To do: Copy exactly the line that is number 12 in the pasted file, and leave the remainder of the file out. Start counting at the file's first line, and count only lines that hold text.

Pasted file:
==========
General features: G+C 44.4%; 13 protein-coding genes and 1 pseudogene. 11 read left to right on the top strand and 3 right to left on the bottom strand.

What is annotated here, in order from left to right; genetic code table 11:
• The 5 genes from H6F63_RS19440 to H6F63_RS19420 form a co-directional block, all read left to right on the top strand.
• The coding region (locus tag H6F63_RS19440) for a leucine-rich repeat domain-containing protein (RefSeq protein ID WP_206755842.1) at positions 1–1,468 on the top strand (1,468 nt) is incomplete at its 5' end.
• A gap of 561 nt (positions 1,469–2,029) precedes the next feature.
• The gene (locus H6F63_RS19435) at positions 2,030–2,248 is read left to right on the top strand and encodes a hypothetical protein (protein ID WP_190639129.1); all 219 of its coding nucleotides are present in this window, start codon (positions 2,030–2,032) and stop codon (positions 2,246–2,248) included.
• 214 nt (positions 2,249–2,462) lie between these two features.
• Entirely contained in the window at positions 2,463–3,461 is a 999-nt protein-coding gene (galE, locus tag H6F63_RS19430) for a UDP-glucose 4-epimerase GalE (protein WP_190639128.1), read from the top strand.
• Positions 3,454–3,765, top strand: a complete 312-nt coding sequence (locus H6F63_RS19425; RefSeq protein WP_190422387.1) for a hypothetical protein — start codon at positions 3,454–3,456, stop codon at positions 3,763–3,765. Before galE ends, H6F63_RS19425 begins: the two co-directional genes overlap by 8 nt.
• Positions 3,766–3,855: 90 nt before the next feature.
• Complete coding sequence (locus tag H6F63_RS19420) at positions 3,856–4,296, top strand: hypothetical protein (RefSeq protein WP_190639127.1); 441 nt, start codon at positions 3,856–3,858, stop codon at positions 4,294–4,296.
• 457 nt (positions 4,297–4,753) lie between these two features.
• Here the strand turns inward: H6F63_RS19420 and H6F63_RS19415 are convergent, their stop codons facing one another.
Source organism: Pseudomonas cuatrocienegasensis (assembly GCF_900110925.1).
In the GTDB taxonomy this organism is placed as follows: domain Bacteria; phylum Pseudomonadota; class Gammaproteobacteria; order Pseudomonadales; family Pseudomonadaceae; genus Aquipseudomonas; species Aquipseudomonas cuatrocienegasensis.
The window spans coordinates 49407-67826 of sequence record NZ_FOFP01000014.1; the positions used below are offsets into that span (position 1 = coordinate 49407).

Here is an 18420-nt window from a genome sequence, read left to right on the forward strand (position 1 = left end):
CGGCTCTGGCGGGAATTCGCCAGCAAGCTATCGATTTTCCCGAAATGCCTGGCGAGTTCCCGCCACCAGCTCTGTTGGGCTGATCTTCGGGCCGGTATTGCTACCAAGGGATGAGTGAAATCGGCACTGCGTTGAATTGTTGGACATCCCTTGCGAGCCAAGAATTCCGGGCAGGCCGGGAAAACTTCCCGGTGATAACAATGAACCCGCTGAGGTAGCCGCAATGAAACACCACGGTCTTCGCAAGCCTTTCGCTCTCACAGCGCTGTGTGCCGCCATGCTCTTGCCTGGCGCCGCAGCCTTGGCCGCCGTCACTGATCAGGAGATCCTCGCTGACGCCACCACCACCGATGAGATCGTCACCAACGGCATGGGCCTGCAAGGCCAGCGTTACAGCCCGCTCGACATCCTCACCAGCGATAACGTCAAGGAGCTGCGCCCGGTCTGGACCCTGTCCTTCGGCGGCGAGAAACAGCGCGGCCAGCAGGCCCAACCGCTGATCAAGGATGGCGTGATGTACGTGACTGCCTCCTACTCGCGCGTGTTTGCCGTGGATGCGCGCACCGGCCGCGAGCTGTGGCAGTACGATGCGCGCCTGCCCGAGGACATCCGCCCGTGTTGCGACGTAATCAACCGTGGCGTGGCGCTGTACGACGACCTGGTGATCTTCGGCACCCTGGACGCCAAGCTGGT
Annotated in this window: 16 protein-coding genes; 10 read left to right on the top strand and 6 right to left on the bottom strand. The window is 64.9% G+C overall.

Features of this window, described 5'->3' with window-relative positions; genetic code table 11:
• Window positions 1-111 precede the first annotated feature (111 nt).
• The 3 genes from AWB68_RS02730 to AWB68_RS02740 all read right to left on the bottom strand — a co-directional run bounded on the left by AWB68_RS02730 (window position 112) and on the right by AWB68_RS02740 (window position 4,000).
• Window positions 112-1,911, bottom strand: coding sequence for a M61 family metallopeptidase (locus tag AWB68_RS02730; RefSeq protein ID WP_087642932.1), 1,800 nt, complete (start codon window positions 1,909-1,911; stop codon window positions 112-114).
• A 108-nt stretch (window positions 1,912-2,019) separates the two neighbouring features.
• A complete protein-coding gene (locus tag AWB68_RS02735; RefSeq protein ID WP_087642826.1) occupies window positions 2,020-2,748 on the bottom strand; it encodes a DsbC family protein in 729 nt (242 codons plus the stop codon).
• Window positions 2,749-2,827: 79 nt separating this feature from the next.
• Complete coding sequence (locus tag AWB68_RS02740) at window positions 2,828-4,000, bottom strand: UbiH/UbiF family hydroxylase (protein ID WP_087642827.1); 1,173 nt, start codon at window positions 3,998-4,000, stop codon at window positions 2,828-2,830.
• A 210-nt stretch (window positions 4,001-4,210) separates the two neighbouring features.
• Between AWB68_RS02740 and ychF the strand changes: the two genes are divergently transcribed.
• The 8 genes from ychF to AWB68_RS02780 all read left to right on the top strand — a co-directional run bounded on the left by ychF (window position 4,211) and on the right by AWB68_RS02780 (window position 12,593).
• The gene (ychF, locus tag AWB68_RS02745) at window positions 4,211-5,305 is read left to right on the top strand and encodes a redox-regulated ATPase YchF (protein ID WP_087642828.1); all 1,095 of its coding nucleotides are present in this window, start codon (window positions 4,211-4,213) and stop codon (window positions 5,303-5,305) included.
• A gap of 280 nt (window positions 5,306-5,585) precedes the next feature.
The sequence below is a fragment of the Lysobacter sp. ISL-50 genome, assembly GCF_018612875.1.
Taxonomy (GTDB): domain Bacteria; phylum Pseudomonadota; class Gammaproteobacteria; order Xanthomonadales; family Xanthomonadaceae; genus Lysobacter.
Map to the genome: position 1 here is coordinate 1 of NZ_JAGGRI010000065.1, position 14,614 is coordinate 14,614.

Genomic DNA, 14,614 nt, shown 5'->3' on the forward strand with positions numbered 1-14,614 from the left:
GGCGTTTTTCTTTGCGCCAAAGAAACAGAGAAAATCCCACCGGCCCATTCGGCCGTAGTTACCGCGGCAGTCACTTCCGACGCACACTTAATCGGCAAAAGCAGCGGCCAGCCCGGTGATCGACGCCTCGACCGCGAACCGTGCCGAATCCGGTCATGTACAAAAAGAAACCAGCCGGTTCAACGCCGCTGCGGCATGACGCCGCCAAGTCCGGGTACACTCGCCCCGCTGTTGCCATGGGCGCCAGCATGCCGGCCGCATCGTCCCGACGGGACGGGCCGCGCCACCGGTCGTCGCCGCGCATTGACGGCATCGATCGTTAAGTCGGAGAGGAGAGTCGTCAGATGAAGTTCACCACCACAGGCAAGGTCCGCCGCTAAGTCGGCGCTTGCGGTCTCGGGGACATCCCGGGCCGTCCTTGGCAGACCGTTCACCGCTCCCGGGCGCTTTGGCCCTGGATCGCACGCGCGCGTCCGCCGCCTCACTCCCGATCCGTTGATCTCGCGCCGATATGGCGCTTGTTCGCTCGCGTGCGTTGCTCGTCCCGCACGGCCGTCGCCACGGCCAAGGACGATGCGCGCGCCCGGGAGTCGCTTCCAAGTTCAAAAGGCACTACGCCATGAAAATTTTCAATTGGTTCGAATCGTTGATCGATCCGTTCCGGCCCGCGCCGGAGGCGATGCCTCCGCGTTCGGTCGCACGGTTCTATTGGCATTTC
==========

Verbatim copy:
• 457 nt (positions 4,297–4,753) lie between these two features.